Until the very end of the last millennia, much of the world's population had an average expectancy of life less than half the potential years humans could live, namely about 120 years. Moreover, adolescents under age 15 were much more numerous than adults over age 60. This is changing very rapidly. Since 2000, in industrialized nations the older segment of the population has exceeded
Table 1. Some Demographic Comparisons Between More and Less Developed Regions
Population aged 60 years or older. Percentage of total population
Percentage 80 years or older
Potential Support Ratio (number of persons aged 15-64 years per aged 65 years or older)
More developed regions 19 33 16 27 5 2
Less developed regions 8 21 9 17 12 4
Source: United Nations (1999). "Population Aging, 1999." United Nations, Population Division, Sales No. E.99.XIIII.11 Reprinted with permission.
those under age 15, a transformation to be replicated in other regions by 2050 (Kinsella & Velkoff, 2001). By 2030 most Third and Fourth World regions will still not have reached the level of "societal aging" now faced by North America, much of Europe, and Japan. However, "young/youthful" nations such as Brazil, Indonesia, and Mexico will witness the oldest part of their population (over age 65) at least double—and even quadruple in the case of Indonesia.
Despite the oncoming rapidity of aging in many developing nations, their demographic profile, especially for the least developed nations, will still show a relatively youthful population by 2050 (see Table 1) and maintain a moderately high Potential Support Ratio (eight younger adults for each person over age 65). In some areas, especially in Sub-Saharan Africa, the AIDS epidemic has caused the overall life expectancy to drop precipitously over the past 10 years and consequently has played havoc with traditional systems of intergenerational support and exchange (Sankar, Luborsky, Rwabuhemba, & Songwathana, 1998).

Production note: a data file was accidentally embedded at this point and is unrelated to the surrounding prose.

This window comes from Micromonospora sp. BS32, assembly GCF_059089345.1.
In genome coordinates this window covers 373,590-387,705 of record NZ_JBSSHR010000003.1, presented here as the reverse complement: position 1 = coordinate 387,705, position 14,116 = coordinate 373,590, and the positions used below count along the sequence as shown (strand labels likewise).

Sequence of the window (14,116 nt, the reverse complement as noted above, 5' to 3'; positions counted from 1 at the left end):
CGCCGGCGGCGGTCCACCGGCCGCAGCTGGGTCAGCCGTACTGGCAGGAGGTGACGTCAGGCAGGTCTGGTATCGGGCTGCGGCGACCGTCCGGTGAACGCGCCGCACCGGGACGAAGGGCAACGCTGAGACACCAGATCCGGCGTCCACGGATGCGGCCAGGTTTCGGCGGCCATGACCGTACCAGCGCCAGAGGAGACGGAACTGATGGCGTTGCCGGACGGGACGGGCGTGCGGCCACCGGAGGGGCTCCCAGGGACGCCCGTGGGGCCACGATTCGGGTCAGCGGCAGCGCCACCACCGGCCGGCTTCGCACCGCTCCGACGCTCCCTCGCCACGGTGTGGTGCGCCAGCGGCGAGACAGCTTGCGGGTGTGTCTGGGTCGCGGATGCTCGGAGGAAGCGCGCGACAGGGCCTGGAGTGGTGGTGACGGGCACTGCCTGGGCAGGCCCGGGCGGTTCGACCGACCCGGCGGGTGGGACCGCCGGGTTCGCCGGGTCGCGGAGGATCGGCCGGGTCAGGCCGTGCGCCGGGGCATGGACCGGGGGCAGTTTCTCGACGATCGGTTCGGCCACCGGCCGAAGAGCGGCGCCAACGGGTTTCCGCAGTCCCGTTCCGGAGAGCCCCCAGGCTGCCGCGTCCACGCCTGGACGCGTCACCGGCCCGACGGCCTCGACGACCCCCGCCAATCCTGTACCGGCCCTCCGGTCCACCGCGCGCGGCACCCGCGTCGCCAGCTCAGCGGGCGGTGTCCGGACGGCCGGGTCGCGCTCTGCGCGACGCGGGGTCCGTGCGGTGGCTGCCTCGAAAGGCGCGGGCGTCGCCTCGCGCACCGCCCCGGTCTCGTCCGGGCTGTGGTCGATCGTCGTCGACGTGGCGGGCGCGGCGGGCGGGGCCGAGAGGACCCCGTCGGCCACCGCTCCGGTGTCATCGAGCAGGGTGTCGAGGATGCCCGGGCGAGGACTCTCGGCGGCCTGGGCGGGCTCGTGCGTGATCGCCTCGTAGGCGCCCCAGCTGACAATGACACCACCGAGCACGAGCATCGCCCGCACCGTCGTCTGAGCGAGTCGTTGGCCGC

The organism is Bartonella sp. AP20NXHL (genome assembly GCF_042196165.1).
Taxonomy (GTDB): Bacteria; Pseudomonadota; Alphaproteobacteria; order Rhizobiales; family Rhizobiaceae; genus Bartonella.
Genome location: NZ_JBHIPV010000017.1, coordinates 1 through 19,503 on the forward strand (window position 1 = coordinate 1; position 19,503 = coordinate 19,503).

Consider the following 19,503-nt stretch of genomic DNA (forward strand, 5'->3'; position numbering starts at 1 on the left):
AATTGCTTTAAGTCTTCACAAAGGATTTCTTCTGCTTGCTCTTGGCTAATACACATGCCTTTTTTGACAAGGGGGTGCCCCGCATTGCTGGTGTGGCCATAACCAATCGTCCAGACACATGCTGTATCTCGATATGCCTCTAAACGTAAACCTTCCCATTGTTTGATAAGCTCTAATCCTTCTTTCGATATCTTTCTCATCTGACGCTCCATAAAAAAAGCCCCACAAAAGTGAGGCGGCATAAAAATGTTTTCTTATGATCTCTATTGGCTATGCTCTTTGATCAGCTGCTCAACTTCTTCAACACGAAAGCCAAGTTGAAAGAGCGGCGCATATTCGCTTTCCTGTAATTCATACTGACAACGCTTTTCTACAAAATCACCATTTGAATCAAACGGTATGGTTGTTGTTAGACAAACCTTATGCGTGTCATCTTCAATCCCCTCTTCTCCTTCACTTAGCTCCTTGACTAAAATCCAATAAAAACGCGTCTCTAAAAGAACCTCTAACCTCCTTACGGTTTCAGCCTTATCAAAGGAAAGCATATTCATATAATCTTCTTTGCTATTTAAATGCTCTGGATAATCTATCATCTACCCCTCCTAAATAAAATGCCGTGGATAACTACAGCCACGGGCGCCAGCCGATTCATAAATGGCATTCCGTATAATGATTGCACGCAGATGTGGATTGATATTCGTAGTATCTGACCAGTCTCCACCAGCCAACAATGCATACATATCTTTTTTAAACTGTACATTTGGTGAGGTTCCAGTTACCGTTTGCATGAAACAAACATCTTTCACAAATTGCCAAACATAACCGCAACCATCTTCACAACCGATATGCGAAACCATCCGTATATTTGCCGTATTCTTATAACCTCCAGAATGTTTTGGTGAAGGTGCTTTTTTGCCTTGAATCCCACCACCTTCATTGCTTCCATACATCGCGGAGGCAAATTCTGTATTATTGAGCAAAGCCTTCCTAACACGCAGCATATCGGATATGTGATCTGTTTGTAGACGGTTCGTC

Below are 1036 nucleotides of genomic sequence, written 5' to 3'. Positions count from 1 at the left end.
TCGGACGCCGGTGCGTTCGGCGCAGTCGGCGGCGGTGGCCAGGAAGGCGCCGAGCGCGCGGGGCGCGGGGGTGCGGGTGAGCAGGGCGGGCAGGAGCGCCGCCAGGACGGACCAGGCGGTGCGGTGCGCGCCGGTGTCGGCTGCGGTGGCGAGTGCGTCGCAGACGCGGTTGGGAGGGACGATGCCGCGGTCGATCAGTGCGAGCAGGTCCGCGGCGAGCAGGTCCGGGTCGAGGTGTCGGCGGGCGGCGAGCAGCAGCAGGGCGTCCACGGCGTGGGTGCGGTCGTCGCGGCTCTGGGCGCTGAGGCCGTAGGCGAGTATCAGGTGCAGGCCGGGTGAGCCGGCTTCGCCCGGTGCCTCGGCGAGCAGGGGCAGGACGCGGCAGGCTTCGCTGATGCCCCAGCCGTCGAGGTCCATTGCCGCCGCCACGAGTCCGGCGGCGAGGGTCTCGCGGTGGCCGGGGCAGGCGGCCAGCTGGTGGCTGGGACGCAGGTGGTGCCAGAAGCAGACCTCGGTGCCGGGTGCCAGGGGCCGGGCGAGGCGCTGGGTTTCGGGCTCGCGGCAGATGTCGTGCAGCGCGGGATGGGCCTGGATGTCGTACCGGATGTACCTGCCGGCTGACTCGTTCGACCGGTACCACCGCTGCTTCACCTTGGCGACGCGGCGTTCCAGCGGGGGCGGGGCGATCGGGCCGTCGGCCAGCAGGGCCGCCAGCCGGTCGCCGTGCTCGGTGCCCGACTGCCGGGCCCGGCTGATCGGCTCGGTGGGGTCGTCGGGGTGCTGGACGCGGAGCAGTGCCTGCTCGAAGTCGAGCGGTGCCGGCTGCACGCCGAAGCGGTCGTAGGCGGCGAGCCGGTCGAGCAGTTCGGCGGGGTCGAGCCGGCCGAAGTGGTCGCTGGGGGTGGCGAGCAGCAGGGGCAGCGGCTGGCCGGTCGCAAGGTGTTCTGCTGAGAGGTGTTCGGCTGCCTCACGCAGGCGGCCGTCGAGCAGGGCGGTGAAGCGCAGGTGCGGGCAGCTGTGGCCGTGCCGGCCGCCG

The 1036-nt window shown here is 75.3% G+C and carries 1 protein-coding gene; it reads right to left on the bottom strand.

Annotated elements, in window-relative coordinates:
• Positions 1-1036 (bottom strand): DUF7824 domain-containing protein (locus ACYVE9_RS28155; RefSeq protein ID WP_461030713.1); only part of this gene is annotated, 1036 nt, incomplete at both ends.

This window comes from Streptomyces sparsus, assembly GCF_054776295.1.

Population aging is of more demographic concern in the middle range countries ("less developed regions") which will see a near doubling of the portion of the elderly over age 80 occurring at the same time as a three-fold drop in the Potential Support Ratio. In Latin American and Asian nations in this category, by mid-century, populations will present a demographic aging profile that is similar to the one found in more developed nations today.
Such changes are already causing China to rethink some of its policy stressing patrilineal based family support and care of elders (Arnsberger et al., 2000; Ikels, 1997). Part of the reason for the rapid aging in such Third World nations is the dramatic drop in overall fertility rates. In Asia and Latin America birth rates have fallen about 50% during the period from 1965 to 1995, from 6 to 3 children per woman (Kinsella & Gist, 1995; World Bank, 1999). Over the first two decades of the 21st century, Mexico, Ghana, India, Indonesia, and most of the Caribbean nations will actually have minimal or even negative annual growth among 0-14 year olds, while persons over age 65 will grow at rates between 2.1% and 3.2% each year (World Bank, 1999). Such changes will have an enormous impact on the nature of communities which anthropologists study and force medical anthropologists to more seriously examine midlife and late adulthood.
Was this article helpful?